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Esteemed Social Butterfly


@Loulit wrote:

What if it was just someone he didn't like. Say a person whose kid had beaten up his kid at school. Could he say, "No, I'm not baking for you. Get the h** l out of my store."  I would hope he could.

 


This is not a simple your kid hit mine. This is discrimination. This is a business owner who chose to ignore the laws against discrimination. If the owners are open for business, they are open for business to everyone. Good for ACLU! Very bad ruling on part of judge who over turned original order. A review of non-discrimination statutes might be in order. 

It is people like these bakers who make me wonder what the heck is wrong with people. I own a small business myself, and not only would I never decide non-discrimination laws didn’t apply to me, I would never be so disgustingly narcissistic or ignorant as to think I shouldn’t cater to someone due to  their choice of a mate. 

I liked the idea of the poster who said people should boycott the business until the bigoted and ignorant owners go out of business. 

 

Gee, I miss having a real president!

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@phyllisc6781 wrote:


This is not a simple your kid hit mine. This is discrimination. This is a business owner who chose to ignore the laws against discrimination. If the owners are open for business, they are open for business to everyone.


If the state is going to dictate to an owner of how to run their business, requiring them of what sort of customer it is geared to, etc., then perhaps the state should also furnish the owner with funds and time to invest into the business.   The owner is the one who stands to lose for their business decisions, not the state per se.

 

Further, does anyone here have the right to dictate to an owner how to run their business?


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@TxGrandpa2 wrote:

@phyllisc6781 wrote:


This is not a simple your kid hit mine. This is discrimination. This is a business owner who chose to ignore the laws against discrimination. If the owners are open for business, they are open for business to everyone.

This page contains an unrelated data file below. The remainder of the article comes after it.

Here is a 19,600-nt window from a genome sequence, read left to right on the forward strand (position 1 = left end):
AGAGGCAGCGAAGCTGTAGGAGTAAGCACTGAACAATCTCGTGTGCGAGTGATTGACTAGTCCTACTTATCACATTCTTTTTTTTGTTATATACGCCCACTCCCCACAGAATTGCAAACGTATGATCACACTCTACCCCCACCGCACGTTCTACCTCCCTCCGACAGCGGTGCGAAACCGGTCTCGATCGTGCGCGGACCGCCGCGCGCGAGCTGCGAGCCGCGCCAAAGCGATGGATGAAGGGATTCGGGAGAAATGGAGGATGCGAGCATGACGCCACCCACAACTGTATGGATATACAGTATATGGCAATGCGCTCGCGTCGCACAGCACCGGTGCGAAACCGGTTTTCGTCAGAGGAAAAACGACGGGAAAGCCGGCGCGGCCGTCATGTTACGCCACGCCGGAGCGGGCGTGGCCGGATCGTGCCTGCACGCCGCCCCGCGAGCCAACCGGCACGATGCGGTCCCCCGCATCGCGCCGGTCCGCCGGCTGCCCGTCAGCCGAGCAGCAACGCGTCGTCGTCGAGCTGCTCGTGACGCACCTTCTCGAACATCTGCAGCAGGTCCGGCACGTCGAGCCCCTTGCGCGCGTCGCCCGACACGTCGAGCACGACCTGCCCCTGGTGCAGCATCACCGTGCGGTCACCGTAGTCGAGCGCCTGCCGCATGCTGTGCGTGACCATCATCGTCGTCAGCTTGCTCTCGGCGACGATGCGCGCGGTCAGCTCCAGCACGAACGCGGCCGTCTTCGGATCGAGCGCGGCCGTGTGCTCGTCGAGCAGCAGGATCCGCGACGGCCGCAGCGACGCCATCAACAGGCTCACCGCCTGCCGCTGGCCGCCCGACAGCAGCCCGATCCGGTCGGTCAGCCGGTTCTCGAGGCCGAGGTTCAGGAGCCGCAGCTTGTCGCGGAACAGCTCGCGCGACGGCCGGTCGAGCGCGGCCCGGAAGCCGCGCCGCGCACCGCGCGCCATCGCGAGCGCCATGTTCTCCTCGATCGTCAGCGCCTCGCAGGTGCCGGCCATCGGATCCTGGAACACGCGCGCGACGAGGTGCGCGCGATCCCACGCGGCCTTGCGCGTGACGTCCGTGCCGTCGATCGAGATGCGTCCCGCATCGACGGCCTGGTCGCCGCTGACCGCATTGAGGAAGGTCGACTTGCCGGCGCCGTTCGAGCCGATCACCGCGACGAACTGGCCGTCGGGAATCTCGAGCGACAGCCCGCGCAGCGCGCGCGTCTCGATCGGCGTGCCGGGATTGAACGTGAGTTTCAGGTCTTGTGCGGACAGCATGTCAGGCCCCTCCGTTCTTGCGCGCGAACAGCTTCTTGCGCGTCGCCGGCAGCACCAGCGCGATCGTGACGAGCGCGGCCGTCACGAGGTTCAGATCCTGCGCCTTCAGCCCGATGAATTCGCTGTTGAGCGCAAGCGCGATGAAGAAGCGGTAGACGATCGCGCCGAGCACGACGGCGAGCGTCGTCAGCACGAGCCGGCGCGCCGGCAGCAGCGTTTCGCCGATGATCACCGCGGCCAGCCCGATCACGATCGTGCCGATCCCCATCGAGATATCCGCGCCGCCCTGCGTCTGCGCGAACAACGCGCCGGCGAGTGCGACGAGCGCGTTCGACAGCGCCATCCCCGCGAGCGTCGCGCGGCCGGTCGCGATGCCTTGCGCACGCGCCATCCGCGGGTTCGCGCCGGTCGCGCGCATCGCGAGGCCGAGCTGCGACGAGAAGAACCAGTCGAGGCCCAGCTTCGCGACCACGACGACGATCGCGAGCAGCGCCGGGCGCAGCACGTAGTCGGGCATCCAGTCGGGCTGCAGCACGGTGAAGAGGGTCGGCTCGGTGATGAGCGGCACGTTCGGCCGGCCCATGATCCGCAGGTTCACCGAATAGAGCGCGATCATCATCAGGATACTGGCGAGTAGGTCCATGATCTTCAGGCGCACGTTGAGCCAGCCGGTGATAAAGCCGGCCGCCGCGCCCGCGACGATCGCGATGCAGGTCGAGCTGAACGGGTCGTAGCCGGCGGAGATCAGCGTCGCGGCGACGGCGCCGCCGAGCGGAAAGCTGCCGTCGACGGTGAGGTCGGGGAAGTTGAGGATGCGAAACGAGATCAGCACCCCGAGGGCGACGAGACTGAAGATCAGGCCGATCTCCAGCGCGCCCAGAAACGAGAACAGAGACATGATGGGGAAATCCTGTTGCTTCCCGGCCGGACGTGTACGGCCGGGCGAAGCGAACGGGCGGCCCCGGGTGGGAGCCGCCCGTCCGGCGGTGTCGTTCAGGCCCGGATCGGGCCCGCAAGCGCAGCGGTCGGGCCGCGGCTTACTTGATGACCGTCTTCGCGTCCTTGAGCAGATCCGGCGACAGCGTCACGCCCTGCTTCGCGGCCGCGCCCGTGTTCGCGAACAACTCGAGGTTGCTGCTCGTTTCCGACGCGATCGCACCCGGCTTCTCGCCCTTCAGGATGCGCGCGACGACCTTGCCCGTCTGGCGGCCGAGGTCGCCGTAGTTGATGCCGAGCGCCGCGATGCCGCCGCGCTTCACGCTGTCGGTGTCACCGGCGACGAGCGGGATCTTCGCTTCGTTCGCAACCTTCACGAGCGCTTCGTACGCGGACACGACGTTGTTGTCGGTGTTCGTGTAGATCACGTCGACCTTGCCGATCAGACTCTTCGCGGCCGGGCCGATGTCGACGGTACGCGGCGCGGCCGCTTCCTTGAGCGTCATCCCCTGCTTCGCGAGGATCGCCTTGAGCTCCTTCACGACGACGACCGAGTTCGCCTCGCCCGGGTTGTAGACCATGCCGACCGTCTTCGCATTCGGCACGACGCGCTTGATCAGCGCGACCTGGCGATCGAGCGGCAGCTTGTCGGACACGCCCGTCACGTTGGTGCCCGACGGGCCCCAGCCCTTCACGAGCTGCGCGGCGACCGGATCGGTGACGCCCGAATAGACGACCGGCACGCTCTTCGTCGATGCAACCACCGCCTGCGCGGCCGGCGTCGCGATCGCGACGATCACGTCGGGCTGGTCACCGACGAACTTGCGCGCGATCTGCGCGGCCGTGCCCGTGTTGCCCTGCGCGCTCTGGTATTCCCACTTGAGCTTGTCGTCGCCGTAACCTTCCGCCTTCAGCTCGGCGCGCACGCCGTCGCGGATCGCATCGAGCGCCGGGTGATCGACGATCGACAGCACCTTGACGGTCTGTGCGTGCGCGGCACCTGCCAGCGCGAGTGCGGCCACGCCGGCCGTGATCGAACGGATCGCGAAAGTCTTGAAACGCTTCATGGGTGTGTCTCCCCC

If the state is going to dictate to an owner of how to run their business, requiring them of what sort of customer it is geared to, etc., then perhaps the state should also furnish the owner with funds and time to invest into the business.   The owner is the one who stands to lose for their business decisions, not the state per se.

 

Further, does anyone here have the right to dictate to an owner how to run their business?



Discrimination is not a State issue. It is a Constitutional issue.


Man learns from history that man learns nothing from history.
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ChasKy53 wrote

Discrimination is not a State issue. It is a Constitutional issue.


It is in this instance because at the Federal level, sexual orientation is not a "protected" class.

It is a protected class in the state of California.

 

Miller's stance seems to have put her and Tastries at odds with California's Unruh Civil Rights Act, which makes it illegal for businesses to discriminate against people based on a number of factors including sexual orientation.

 

The state of California in 2017 tried to restrict this baker from doing business stating that if she didn't make a cake for this gay couple, she could not make a cake for anybody.

 

This California Superior Court judge heard the case and stopped any restriction on the baker until he reviewed the case.  

 

As I referenced in my intial post which started this thread - he ruled for the baker.

(See the link in my initial post or read it on just about any news outlet)

California county superior court judge has ruled in favor of an anti-gay Christian baker who refused to sell a same-sex couple a custom wedding cake, citing her religious beliefs. Last August Cathy Miller, the owner of Tastries bakery told a couple she would not bake them a cake and referred them to another baker.

. . . . . In December Judge Lampe refused to grant California a temporary restraining order barring Miller from selling any item to a different-sex couple she would not sell to a same-sex couple.

"The difference here is that the cake is not yet baked," Judge Lampe wrote in his decision Monday. "The state is not petitioning the court to order defendants to sell a cake. The state asks this court to compel Miller to use her talents to design and create a cake she has not yet conceived with the knowledge that her work will be displayed in celebration of a marital union her religion forbids. For this court to force such compliance would do violence to the essentials of Free Speech guaranteed under the First Amendment."

 

The problem here is that we have a disconnect between selling something and providing a service - especially when the services is the creative ability of the owner.

 

Interesting case.